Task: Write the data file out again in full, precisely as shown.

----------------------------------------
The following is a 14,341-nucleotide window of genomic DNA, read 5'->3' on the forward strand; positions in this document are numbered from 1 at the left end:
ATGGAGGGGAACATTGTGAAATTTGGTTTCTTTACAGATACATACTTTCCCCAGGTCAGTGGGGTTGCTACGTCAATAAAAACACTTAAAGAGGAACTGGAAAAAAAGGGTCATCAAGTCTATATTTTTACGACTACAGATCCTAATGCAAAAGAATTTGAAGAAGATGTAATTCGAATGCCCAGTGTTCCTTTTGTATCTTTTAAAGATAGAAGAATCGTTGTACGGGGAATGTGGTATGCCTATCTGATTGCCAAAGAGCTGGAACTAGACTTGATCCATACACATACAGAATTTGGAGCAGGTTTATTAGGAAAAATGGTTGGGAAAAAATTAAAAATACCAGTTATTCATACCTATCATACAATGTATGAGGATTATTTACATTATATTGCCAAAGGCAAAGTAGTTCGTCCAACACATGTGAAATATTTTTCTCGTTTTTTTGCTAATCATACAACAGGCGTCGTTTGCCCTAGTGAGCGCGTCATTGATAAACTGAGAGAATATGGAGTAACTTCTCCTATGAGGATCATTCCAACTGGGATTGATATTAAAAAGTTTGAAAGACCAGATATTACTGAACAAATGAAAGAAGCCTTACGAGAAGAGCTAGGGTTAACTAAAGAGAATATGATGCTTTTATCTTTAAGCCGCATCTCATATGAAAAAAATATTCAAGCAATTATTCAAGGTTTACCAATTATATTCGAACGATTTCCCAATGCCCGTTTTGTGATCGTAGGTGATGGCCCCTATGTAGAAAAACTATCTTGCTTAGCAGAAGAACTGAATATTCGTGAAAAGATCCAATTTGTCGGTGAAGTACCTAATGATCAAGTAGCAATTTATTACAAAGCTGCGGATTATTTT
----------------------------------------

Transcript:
The following is a 14,341-nucleotide window of genomic DNA, read 5'->3' on the forward strand; positions in this document are numbered from 1 at the left end:
ATGGAGGGGAACATTGTGAAATTTGGTTTCTTTACAGATACATACTTTCCCCAGGTCAGTGGGGTTGCTACGTCAATAAAAACACTTAAAGAGGAACTGGAAAAAAAGGGTCATCAAGTCTATATTTTTACGACTACAGATCCTAATGCAAAAGAATTTGAAGAAGATGTAATTCGAATGCCCAGTGTTCCTTTTGTATCTTTTAAAGATAGAAGAATCGTTGTACGGGGAATGTGGTATGCCTATCTGATTGCCAAAGAGCTGGAACTAGACTTGATCCATACACATACAGAATTTGGAGCAGGTTTATTAGGAAAAATGGTTGGGAAAAAATTAAAAATACCAGTTATTCATACCTATCATACAATGTATGAGGATTATTTACATTATATTGCCAAAGGCAAAGTAGTTCGTCCAACACATGTGAAATATTTTTCTCGTTTTTTTGCTAATCATACAACAGGCGTCGTTTGCCCTAGTGAGCGCGTCATTGATAAACTGAGAGAATATGGAGTAACTTCTCCTATGAGGATCATTCCAACTGGGATTGATATTAAAAAGTTTGAAAGACCAGATATTACTGAACAAATGAAAGAAGCCTTACGAGAAGAGCTAGGGTTAACTAAAGAGAATATGATGCTTTTATCTTTAAGCCGCATCTCATATGAAAAAAATATTCAAGCAATTATTCAAGGTTTACCAATTATATTCGAACGATTTCCCAATGCCCGTTTTGTGATCGTAGGTGATGGCCCCTATGTAGAAAAACTATCTTGCTTAGCAGAAGAACTGAATATTCGTGAAAAGATCCAATTTGTCGGTGAAGTACCTAATGATCAAGTAGCAATTTATTACAAAGCTGCGGATTATTTT